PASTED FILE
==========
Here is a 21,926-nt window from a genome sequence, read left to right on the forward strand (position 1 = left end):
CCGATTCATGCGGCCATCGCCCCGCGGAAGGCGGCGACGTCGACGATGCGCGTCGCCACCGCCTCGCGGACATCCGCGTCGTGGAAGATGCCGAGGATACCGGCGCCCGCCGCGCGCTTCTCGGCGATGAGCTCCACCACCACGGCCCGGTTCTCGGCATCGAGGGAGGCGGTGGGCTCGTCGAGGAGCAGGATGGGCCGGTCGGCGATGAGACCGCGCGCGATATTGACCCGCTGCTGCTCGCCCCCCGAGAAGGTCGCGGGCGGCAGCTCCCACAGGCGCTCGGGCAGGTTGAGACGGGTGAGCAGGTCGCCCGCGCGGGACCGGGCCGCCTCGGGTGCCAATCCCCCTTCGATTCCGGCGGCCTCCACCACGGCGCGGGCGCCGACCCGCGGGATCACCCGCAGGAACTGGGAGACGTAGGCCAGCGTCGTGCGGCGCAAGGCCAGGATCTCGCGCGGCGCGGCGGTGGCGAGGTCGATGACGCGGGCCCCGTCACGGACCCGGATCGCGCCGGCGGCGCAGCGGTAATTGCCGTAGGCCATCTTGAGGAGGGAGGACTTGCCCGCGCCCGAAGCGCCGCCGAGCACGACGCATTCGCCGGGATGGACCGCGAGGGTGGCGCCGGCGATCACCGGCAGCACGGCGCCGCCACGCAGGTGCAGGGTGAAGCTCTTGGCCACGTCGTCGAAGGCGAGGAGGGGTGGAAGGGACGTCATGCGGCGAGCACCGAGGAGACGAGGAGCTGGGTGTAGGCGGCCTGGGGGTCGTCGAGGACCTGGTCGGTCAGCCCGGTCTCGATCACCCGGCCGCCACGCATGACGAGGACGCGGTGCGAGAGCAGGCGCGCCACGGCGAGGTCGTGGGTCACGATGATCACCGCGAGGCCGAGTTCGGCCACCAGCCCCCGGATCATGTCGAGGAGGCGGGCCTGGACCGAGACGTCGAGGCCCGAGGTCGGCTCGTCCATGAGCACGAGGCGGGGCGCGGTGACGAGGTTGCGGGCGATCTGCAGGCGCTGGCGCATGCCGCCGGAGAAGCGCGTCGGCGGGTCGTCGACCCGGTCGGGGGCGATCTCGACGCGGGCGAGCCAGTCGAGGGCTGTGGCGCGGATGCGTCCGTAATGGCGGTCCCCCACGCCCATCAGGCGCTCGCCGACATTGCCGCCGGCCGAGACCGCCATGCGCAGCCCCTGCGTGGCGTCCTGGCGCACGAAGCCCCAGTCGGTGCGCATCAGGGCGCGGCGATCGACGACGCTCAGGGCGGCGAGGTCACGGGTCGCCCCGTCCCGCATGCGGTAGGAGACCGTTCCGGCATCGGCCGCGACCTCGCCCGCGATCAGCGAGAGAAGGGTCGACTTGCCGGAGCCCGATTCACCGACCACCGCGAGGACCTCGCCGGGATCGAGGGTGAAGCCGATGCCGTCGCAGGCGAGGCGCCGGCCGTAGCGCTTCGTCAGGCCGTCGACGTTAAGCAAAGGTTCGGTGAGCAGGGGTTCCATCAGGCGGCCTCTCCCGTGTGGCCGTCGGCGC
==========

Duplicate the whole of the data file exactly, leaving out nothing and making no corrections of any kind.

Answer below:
Here is a 21,926-nt window from a genome sequence, read left to right on the forward strand (position 1 = left end):
CCGATTCATGCGGCCATCGCCCCGCGGAAGGCGGCGACGTCGACGATGCGCGTCGCCACCGCCTCGCGGACATCCGCGTCGTGGAAGATGCCGAGGATACCGGCGCCCGCCGCGCGCTTCTCGGCGATGAGCTCCACCACCACGGCCCGGTTCTCGGCATCGAGGGAGGCGGTGGGCTCGTCGAGGAGCAGGATGGGCCGGTCGGCGATGAGACCGCGCGCGATATTGACCCGCTGCTGCTCGCCCCCCGAGAAGGTCGCGGGCGGCAGCTCCCACAGGCGCTCGGGCAGGTTGAGACGGGTGAGCAGGTCGCCCGCGCGGGACCGGGCCGCCTCGGGTGCCAATCCCCCTTCGATTCCGGCGGCCTCCACCACGGCGCGGGCGCCGACCCGCGGGATCACCCGCAGGAACTGGGAGACGTAGGCCAGCGTCGTGCGGCGCAAGGCCAGGATCTCGCGCGGCGCGGCGGTGGCGAGGTCGATGACGCGGGCCCCGTCACGGACCCGGATCGCGCCGGCGGCGCAGCGGTAATTGCCGTAGGCCATCTTGAGGAGGGAGGACTTGCCCGCGCCCGAAGCGCCGCCGAGCACGACGCATTCGCCGGGATGGACCGCGAGGGTGGCGCCGGCGATCACCGGCAGCACGGCGCCGCCACGCAGGTGCAGGGTGAAGCTCTTGGCCACGTCGTCGAAGGCGAGGAGGGGTGGAAGGGACGTCATGCGGCGAGCACCGAGGAGACGAGGAGCTGGGTGTAGGCGGCCTGGGGGTCGTCGAGGACCTGGTCGGTCAGCCCGGTCTCGATCACCCGGCCGCCACGCATGACGAGGACGCGGTGCGAGAGCAGGCGCGCCACGGCGAGGTCGTGGGTCACGATGATCACCGCGAGGCCGAGTTCGGCCACCAGCCCCCGGATCATGTCGAGGAGGCGGGCCTGGACCGAGACGTCGAGGCCCGAGGTCGGCTCGTCCATGAGCACGAGGCGGGGCGCGGTGACGAGGTTGCGGGCGATCTGCAGGCGCTGGCGCATGCCGCCGGAGAAGCGCGTCGGCGGGTCGTCGACCCGGTCGGGGGCGATCTCGACGCGGGCGAGCCAGTCGAGGGCTGTGGCGCGGATGCGTCCGTAATGGCGGTCCCCCACGCCCATCAGGCGCTCGCCGACATTGCCGCCGGCCGAGACCGCCATGCGCAGCCCCTGCGTGGCGTCCTGGCGCACGAAGCCCCAGTCGGTGCGCATCAGGGCGCGGCGATCGACGACGCTCAGGGCGGCGAGGTCACGGGTCGCCCCGTCCCGCATGCGGTAGGAGACCGTTCCGGCATCGGCCGCGACCTCGCCCGCGATCAGCGAGAGAAGGGTCGACTTGCCGGAGCCCGATTCACCGACCACCGCGAGGACCTCGCCGGGATCGAGGGTGAAGCCGATGCCGTCGCAGGCGAGGCGCCGGCCGTAGCGCTTCGTCAGGCCGTCGACGTTAAGCAAAGGTTCGGTGAGCAGGGGTTCCATCAGGCGGCCTCTCCCGTGTGGCCGTCGGCGC